In the case of Miss. Power & Light Co. v. Goosby, 187 Miss. 790, 192 So. 453, Anna Goosby, the appellee, sued the Mississippi Power & Light Co., appellant, for damages sustained by her because of the destruction of her house by fire, alleging negligence on the part of the appellant in the construction and maintenance of its wires charged with electricity erected over and across the roof of her house. Instead of running wires to the intersection of Elm and Washington Streets, the appellant had run the wires across her lot. There were nine wires. They had been there a long time; some of them were insulated and some were not. The insulation was ragged and the evidence of Anna tended to show that some of these wires dragged the roof of the house. When the fire was first discovered, it was on the roof near the chimney and was about the size of a washtub or 10-gallon jug, with a bluish-red flame, and there were flashes emitting along the roof of the house in proximity to the comb. Some members of the fire department testified that as the wires burned and fell to the ground they were emitting flashes of electricity, and they considered it dangerous to throw water on the house. No electric wires were installed connecting the house with electricity.
The principal assignment of error in that case on the part of the Mississippi Power & Light Co. was that the court erred in refusing it a peremptory instruction for two reasons: The evidence did not establish the probability that the fire was set out by the electric wires *414 of the appellant, and the evidence of Anna Goosby shows that she assumed the risk. The appellant's theory was that under physical laws it is shown in this record that the fire could not have been caused by the discharge of electrical current, and that the fire evidently originated in the interior of the house.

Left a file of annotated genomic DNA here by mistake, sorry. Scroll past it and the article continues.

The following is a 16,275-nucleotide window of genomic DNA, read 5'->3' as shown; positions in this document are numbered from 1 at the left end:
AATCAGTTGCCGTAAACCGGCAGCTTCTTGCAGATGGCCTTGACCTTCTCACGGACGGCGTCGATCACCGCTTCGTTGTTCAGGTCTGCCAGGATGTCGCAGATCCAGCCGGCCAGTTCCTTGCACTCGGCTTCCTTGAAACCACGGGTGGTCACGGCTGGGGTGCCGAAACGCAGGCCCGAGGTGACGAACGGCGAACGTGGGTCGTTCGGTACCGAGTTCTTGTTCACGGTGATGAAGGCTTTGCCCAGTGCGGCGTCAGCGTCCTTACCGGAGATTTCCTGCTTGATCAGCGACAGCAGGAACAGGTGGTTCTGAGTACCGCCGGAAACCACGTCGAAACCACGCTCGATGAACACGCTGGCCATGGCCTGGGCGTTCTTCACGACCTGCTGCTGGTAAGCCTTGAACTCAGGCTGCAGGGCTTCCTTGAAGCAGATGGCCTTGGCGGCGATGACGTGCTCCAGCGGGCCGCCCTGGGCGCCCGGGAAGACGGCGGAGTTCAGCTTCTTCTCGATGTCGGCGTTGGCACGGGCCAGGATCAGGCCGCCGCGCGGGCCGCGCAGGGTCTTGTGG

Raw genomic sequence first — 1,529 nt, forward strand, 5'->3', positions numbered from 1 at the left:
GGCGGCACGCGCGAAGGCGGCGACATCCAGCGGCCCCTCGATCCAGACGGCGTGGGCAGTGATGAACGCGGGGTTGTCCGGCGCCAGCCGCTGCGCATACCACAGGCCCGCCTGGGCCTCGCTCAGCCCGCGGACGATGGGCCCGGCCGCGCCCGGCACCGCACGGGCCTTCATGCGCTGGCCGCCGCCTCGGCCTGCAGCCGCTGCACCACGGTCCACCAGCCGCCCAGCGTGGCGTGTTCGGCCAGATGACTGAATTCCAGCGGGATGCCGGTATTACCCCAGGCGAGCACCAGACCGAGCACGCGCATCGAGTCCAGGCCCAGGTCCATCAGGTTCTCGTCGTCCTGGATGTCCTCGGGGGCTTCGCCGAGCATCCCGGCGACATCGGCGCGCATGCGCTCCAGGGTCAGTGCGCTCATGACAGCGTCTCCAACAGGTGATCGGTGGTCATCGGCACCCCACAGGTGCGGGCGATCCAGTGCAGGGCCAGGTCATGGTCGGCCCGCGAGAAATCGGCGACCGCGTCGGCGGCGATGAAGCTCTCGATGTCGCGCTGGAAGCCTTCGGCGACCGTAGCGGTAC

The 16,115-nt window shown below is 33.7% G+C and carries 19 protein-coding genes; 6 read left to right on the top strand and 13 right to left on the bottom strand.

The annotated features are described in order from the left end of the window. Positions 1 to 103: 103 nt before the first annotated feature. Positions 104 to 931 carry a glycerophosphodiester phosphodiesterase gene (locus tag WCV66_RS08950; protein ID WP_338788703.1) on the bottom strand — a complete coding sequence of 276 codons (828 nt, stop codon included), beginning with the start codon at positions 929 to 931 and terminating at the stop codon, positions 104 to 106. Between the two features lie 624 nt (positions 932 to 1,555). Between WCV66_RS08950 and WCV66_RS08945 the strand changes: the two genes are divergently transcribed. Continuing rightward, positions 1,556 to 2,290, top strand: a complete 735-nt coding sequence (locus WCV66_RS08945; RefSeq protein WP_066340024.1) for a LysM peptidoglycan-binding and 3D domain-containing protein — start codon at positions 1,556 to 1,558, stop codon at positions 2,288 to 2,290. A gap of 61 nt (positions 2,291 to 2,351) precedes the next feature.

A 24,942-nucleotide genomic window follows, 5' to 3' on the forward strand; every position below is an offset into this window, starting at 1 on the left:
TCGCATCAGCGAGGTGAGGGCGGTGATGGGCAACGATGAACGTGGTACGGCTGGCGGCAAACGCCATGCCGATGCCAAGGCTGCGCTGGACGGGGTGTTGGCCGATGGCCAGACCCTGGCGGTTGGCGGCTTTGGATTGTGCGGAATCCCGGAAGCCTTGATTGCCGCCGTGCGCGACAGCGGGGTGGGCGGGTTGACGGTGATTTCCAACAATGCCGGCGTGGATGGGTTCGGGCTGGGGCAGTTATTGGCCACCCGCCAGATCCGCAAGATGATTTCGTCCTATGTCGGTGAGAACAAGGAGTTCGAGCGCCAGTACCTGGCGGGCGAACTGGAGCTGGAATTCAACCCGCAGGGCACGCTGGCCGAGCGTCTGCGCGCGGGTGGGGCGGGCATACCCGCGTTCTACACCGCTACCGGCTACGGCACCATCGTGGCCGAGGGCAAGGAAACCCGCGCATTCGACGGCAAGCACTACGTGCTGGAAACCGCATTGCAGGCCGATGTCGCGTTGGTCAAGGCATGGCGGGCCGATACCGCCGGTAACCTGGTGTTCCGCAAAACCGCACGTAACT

The Court summarized:
"In summary of the facts we think that the evidence offered on behalf of the appellee was sufficient to overcome presumption of fact that the fire originated in the interior of the house. There was sharp conflict on this question. The conflict was for the jury. The jury evidently believed the evidence of the appellee and of the appellee's witnesses, (citing several cases).
"The case at bar may be said to be a case of circumstantial evidence as to the origin of the fire at the moment, but we think the facts we have detailed are stronger against a peremptory instruction than either of the cases we have cited, supra; ...